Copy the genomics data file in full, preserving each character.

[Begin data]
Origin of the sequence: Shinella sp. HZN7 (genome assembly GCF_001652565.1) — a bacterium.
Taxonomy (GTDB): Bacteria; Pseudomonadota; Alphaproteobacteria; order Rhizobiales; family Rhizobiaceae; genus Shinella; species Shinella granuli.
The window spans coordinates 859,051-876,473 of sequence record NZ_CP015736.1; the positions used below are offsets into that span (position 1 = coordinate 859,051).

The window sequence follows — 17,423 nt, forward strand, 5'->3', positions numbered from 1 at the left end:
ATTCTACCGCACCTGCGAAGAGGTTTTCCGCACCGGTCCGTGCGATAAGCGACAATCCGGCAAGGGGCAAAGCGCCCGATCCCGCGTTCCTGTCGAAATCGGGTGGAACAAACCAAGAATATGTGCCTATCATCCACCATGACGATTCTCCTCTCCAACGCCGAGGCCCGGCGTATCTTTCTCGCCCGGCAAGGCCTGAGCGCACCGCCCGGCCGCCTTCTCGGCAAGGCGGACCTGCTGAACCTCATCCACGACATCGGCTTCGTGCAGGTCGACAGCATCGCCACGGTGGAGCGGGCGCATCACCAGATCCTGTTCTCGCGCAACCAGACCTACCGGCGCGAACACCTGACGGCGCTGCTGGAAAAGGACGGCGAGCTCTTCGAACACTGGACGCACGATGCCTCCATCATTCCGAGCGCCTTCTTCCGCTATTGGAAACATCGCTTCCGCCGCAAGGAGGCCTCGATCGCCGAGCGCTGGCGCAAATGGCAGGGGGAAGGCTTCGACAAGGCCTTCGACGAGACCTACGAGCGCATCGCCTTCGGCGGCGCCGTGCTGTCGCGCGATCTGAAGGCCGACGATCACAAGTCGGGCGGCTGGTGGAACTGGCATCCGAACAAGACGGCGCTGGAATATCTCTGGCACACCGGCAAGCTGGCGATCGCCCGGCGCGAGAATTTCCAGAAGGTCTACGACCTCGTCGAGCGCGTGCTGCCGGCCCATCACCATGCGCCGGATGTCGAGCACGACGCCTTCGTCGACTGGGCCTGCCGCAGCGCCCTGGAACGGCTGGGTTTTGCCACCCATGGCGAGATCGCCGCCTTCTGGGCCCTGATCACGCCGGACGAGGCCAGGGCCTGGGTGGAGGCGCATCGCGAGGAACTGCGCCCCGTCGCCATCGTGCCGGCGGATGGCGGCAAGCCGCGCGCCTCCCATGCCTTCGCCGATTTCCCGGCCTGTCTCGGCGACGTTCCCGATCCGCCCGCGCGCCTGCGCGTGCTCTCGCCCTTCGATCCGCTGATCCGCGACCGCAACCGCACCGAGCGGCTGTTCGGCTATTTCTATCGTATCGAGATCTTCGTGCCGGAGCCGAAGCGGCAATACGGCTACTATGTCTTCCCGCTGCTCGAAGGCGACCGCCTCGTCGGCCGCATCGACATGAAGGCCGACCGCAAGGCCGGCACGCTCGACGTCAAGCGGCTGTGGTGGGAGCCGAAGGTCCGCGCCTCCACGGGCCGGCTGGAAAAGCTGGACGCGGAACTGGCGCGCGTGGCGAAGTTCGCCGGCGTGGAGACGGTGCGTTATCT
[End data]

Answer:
Origin of the sequence: Shinella sp. HZN7 (genome assembly GCF_001652565.1) — a bacterium.
Taxonomy (GTDB): Bacteria; Pseudomonadota; Alphaproteobacteria; order Rhizobiales; family Rhizobiaceae; genus Shinella; species Shinella granuli.
The window spans coordinates 859,051-876,473 of sequence record NZ_CP015736.1; the positions used below are offsets into that span (position 1 = coordinate 859,051).

The window sequence follows — 17,423 nt, forward strand, 5'->3', positions numbered from 1 at the left end:
ATTCTACCGCACCTGCGAAGAGGTTTTCCGCACCGGTCCGTGCGATAAGCGACAATCCGGCAAGGGGCAAAGCGCCCGATCCCGCGTTCCTGTCGAAATCGGGTGGAACAAACCAAGAATATGTGCCTATCATCCACCATGACGATTCTCCTCTCCAACGCCGAGGCCCGGCGTATCTTTCTCGCCCGGCAAGGCCTGAGCGCACCGCCCGGCCGCCTTCTCGGCAAGGCGGACCTGCTGAACCTCATCCACGACATCGGCTTCGTGCAGGTCGACAGCATCGCCACGGTGGAGCGGGCGCATCACCAGATCCTGTTCTCGCGCAACCAGACCTACCGGCGCGAACACCTGACGGCGCTGCTGGAAAAGGACGGCGAGCTCTTCGAACACTGGACGCACGATGCCTCCATCATTCCGAGCGCCTTCTTCCGCTATTGGAAACATCGCTTCCGCCGCAAGGAGGCCTCGATCGCCGAGCGCTGGCGCAAATGGCAGGGGGAAGGCTTCGACAAGGCCTTCGACGAGACCTACGAGCGCATCGCCTTCGGCGGCGCCGTGCTGTCGCGCGATCTGAAGGCCGACGATCACAAGTCGGGCGGCTGGTGGAACTGGCATCCGAACAAGACGGCGCTGGAATATCTCTGGCACACCGGCAAGCTGGCGATCGCCCGGCGCGAGAATTTCCAGAAGGTCTACGACCTCGTCGAGCGCGTGCTGCCGGCCCATCACCATGCGCCGGATGTCGAGCACGACGCCTTCGTCGACTGGGCCTGCCGCAGCGCCCTGGAACGGCTGGGTTTTGCCACCCATGGCGAGATCGCCGCCTTCTGGGCCCTGATCACGCCGGACGAGGCCAGGGCCTGGGTGGAGGCGCATCGCGAGGAACTGCGCCCCGTCGCCATCGTGCCGGCGGATGGCGGCAAGCCGCGCGCCTCCCATGCCTTCGCCGATTTCCCGGCCTGTCTCGGCGACGTTCCCGATCCGCCCGCGCGCCTGCGCGTGCTCTCGCCCTTCGATCCGCTGATCCGCGACCGCAACCGCACCGAGCGGCTGTTCGGCTATTTCTATCGTATCGAGATCTTCGTGCCGGAGCCGAAGCGGCAATACGGCTACTATGTCTTCCCGCTGCTCGAAGGCGACCGCCTCGTCGGCCGCATCGACATGAAGGCCGACCGCAAGGCCGGCACGCTCGACGTCAAGCGGCTGTGGTGGGAGCCGAAGGTCCGCGCCTCCACGGGCCGGCTGGAAAAGCTGGACGCGGAACTGGCGCGCGTGGCGAAGTTCGCCGGCGTGGAGACGGTGCGTTATCT